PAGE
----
Other people vastly shape the way we think, act and generally make sense of ourselves and the world around us. My ultimate goal is to drastically rethink the co-construction of social reality and the self, for eventually informing psychiatric, pedagogical and generally societal practice. In my PhD, thereof, with Leonhard Schilbach and the Independent Max Planck Research Group for Social Neuroscience, I am firstly trying to gain a better insight into social interaction, as a key factor for understanding the dialectical and profound interdependence of individual and social processes. Additionally, being affiliated with the International Max Planck Research School for Translational Psychiatry, I am aiming at connecting my theoretical and experimental work with practical implications for the benefit of people with certain psychiatric conditions, such as autism, depression and schizophrenia.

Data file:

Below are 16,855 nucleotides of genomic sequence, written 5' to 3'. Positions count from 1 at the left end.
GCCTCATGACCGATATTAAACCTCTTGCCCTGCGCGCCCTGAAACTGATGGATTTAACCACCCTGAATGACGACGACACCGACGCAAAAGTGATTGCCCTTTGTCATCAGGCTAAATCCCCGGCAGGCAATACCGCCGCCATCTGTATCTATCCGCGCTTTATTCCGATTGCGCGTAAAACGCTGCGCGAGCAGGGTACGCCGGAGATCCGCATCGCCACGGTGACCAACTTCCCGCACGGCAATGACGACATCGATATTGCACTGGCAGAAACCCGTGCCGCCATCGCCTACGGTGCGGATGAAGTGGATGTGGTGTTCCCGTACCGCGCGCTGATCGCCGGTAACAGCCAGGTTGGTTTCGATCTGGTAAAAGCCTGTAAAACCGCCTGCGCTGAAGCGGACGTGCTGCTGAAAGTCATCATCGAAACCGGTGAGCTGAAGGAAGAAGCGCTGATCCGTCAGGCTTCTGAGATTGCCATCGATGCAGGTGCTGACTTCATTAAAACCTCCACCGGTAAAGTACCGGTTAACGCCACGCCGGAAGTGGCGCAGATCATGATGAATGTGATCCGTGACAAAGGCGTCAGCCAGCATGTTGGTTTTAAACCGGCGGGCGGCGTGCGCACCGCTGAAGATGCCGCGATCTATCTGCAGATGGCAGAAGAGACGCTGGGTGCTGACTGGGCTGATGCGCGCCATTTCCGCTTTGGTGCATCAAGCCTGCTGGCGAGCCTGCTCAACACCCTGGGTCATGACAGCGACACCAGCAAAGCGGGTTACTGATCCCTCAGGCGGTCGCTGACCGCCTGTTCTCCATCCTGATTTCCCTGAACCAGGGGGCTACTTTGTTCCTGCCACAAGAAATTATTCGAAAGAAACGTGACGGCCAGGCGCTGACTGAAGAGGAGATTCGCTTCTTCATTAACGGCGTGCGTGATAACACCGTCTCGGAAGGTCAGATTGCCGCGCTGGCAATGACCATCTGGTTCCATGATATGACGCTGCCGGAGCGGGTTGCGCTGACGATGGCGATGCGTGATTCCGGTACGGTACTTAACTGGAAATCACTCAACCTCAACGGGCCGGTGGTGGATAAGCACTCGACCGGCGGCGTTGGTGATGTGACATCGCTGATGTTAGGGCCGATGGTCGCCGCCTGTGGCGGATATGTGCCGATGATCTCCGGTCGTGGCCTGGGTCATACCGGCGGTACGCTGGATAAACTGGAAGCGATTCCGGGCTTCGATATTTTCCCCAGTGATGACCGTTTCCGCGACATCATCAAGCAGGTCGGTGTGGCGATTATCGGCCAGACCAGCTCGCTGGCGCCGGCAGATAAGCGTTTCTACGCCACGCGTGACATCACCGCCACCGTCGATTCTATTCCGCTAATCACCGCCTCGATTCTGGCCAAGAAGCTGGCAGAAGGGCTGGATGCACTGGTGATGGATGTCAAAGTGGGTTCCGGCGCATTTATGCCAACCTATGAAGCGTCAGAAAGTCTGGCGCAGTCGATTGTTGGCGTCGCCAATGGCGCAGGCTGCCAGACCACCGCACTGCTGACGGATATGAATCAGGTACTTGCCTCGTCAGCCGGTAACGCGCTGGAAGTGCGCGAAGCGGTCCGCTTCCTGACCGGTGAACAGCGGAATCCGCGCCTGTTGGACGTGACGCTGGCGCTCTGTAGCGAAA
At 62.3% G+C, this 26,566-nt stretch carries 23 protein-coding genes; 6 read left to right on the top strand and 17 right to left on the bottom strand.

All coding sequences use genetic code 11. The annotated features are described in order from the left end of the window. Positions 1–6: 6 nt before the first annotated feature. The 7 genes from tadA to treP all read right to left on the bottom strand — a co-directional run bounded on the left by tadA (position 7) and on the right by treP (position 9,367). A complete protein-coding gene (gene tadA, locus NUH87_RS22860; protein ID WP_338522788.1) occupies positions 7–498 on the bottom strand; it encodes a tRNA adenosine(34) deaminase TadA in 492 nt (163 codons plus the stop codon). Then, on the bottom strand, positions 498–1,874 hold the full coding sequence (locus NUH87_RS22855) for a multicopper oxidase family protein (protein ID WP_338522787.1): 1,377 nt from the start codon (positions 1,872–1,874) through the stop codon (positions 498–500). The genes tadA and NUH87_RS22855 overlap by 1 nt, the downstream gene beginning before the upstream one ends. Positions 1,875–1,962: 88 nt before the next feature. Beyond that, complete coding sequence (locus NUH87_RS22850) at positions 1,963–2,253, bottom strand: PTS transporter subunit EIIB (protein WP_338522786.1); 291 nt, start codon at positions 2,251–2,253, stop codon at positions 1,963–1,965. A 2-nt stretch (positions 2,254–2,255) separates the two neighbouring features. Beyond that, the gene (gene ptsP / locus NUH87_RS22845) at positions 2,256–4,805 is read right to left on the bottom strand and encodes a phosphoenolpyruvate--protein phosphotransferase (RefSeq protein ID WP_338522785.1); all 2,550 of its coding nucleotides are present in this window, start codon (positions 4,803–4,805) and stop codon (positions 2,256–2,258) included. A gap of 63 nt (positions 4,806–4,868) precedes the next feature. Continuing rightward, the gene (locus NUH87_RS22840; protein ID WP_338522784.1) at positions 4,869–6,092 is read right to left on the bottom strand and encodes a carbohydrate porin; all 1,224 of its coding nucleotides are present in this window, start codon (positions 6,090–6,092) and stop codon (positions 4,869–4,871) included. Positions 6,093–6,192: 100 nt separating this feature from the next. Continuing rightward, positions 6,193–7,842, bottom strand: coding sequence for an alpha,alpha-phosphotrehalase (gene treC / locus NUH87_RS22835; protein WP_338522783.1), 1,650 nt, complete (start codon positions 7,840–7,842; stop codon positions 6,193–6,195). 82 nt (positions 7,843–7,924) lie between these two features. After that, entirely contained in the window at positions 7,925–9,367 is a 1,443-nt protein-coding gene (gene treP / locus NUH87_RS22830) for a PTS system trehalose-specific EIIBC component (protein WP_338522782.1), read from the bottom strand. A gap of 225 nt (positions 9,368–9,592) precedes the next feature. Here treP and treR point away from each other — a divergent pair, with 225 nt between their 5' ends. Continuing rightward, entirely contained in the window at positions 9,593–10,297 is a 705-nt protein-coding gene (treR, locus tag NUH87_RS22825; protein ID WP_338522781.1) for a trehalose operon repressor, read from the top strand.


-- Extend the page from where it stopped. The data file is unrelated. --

To this end, I am trying to bring together perspectives of my formal training in aspects of engineering (Diploma in electrical and computer engineering – Aristotle University of Thessaloniki), biomedicine (MSc in biomedical engineering – ETH Zurich) and neuropsychiatry (autism research – Trinity College Dublin) with my strong philosophical interest in intersubjectivity. The most important conceptual and methodological tools which motivate my thought and enable my doctoral work include sociocultural-historical-activity theories, second-person and enactive approaches to neuroscience, Bayesian accounts of brain function, neuroimaging and behavioral tracking, as well as computational methods for data analysis.